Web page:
It's an earth-shattering and monumental change when it comes to divorce
law, but here it is: New Jersey now sees a change in alimony law that
could drastically change case dynamics, especially if parties and lawyers
alike aren't careful and aware about what the new codes and statutes
entail. Here's what's important to know about New Jersey's
new alimony law reform –
The issue as already addressed last year with the case of Gnall vs. Gnall,
432 N.J. Super. 129 (App. Div. 2013) regarding a 15-year marriage qualifying for a
permanent alimony award revolves around the fact that the word "permanent"
will no longer be referenced in the statute. That means a marriage of
as long as 15 years won't qualify for a "permanent" award
of alimony. Nothing for that matter will be "permanent," but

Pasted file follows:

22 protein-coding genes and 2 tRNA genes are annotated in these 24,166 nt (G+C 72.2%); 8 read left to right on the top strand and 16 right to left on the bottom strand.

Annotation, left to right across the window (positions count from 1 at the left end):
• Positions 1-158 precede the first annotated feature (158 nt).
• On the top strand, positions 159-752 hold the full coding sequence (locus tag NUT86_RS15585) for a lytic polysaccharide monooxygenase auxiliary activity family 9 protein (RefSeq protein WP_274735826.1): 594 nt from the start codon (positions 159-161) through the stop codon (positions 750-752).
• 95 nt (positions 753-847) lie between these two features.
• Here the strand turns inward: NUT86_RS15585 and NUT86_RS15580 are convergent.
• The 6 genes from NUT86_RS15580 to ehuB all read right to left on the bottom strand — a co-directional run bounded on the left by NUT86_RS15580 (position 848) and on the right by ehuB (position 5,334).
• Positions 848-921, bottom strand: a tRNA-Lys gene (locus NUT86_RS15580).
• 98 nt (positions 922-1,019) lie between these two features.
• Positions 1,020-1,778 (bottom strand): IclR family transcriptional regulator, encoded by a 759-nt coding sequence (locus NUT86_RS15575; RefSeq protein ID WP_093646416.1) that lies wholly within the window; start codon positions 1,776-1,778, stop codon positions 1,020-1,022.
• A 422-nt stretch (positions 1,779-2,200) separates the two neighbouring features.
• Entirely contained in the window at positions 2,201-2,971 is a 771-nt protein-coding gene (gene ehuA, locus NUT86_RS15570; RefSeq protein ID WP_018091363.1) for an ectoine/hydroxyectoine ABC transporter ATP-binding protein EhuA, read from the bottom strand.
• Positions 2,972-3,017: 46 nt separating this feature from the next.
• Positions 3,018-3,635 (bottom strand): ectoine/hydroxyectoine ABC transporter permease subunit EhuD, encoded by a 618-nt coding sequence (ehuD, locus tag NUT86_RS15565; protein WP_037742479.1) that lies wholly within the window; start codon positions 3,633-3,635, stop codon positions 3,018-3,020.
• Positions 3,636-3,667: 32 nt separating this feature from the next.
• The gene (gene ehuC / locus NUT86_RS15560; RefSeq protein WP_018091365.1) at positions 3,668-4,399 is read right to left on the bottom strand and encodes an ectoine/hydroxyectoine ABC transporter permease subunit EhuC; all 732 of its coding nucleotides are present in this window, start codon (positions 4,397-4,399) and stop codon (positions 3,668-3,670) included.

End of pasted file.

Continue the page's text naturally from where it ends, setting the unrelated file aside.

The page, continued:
will be considered "durational" dependent on the case and situation.
This largely involves the issue of retirement as well.
- Standard of Living
- Pendente Lite Support
- Weight of Alimony Factors
- Duration of Alimony
- Reimbursement Alimony
- "Open Durational" Alimony
- Modification of Alimony
It's important to know this, because previously alimony would be something
provided continuously and
permanently throughout the spouse's life given the particular circumstances. That's
not the case anymore. With regard to all these factors now, the
duration of alimony – as well as the amount per alimony payment – will
be determined, and it most definitely won't be considered a "lifetime
supply of funds" the other spouse must pay.
Consider consulting with your attorney about this new development, and
look at the possibilities of just how much alimony you'll have to
pay or receive with this new law in place. Be prepared.